Why Do We Test IgG4 Over Total IgG Or IgG1?
Food allergies, intolerances and sensitivities are becoming more topical in a variety of sectors in the healthcare industry. It is a constant talking point for both health professionals and their patients. Nutrition as a topic and, more specifically allergies, intolerances and sensitivities, are getting more coverage than ever in the media. This is helping spread awareness about potential symptoms and the benefits of testing.
IgG1 and IgG4
In order to test for immune-mediated intolerances specifically, testing for IgG antibodies is required. Within the IgG class there are four IgG subclasses. There are a range of IgG tests, which are available to health professionals all over the world, some testing all subclasses and others testing one subclass but there are on-going discussions about which is the most effective. Of the four subclasses the most commonly tested are IgG1 and IgG4, as these are produced in response to food antigens and therefore can be used to identify intolerances. IgG2 and IgG3 are not generally produced in response to food antigens. The main difference between IgG1 and IgG4 is how they respond to food antigens. IgG1 antibodies are like ‘first responders’ and are produced in response to new food antigens whereas IgG4 antibodies are produced when the body is continually exposed to an antigen. If you’d like to understand the deeper science behind the production of IgG1 and IgG4 antibodies click here.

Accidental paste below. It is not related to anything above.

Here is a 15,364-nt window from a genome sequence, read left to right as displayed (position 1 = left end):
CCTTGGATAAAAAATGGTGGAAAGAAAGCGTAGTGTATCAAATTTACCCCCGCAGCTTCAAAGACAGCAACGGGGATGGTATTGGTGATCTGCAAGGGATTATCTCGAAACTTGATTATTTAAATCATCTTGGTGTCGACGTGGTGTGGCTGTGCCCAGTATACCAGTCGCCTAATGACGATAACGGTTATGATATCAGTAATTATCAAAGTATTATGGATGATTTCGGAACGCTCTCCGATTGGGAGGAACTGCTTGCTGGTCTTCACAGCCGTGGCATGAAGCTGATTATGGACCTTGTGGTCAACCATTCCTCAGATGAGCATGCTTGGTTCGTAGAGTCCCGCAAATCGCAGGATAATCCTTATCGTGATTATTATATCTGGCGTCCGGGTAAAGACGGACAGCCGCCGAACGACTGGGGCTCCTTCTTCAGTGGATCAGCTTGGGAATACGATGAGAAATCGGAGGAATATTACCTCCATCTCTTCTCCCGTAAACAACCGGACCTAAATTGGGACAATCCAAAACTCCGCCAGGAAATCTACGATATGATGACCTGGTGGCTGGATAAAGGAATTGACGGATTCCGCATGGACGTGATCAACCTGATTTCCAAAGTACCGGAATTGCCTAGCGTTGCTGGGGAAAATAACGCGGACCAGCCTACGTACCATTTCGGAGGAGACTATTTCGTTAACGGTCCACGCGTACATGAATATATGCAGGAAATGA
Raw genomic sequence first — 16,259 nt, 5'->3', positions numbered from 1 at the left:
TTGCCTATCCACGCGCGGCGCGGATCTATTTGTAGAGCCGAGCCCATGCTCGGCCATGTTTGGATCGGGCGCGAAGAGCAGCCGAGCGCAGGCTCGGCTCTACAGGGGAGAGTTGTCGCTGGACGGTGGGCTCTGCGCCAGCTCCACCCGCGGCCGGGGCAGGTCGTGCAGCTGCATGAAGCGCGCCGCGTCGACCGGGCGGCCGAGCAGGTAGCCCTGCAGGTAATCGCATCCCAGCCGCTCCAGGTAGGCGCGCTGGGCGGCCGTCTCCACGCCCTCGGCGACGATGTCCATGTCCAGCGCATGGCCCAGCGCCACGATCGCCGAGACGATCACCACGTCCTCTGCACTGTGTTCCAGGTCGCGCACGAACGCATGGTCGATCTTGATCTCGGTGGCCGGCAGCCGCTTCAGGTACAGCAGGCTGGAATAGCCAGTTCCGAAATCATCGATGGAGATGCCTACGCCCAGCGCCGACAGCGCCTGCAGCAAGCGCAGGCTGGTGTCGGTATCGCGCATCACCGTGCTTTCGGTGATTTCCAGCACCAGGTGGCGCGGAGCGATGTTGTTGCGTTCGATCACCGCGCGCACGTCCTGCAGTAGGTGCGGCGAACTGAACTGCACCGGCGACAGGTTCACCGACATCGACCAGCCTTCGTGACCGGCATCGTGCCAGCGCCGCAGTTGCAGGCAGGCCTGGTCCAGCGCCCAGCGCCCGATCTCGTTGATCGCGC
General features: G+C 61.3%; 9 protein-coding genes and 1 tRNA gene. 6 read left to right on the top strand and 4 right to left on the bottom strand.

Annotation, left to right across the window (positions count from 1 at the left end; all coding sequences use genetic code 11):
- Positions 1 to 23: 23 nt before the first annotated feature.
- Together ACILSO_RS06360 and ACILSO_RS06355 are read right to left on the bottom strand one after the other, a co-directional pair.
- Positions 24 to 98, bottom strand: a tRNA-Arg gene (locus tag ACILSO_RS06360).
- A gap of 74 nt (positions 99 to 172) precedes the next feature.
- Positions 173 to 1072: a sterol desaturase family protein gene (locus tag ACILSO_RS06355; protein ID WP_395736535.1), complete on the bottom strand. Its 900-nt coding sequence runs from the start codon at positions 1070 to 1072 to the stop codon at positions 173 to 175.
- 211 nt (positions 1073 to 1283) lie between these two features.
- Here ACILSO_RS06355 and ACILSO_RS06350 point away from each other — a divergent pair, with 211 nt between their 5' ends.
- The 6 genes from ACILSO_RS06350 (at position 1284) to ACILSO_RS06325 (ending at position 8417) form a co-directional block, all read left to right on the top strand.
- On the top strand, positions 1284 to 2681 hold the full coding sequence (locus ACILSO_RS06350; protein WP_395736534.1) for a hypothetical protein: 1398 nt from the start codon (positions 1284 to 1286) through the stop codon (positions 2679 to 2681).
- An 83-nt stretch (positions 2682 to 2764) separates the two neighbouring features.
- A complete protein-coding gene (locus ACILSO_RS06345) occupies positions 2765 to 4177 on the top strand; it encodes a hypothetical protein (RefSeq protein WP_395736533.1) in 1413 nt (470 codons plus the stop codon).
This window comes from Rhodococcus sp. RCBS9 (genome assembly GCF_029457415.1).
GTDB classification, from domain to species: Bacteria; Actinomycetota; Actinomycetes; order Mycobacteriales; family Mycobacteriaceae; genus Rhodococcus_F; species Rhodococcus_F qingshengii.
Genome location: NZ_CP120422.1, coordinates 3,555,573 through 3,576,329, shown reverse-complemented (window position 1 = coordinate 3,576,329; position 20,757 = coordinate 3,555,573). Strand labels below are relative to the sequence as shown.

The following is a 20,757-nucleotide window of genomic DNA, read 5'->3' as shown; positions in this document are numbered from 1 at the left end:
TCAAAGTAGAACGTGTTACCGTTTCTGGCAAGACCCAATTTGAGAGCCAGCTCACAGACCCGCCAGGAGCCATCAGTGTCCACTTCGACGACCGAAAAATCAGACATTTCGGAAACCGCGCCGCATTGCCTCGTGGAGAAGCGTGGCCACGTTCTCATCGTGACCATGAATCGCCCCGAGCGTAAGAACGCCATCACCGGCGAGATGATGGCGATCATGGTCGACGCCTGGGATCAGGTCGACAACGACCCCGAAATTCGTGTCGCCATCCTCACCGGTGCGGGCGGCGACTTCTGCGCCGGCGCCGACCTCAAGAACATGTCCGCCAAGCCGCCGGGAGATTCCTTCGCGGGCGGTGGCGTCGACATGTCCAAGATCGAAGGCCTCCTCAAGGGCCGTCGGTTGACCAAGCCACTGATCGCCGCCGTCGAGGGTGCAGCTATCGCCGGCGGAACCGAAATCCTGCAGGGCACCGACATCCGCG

Therefore testing for IgG4 over IgG1 or total IgG is an advantage, as it leads to a reduced number of false-positives and allows for much more targeted, relevant results. It reduces the incidence of patients removing too many foods and doing so unnecessarily, therefore improving patient compliance and outcome. Basically, you are able to learn and understand the food items your body can tolerate, or, no longer tolerate and take steps to make changes with confidence.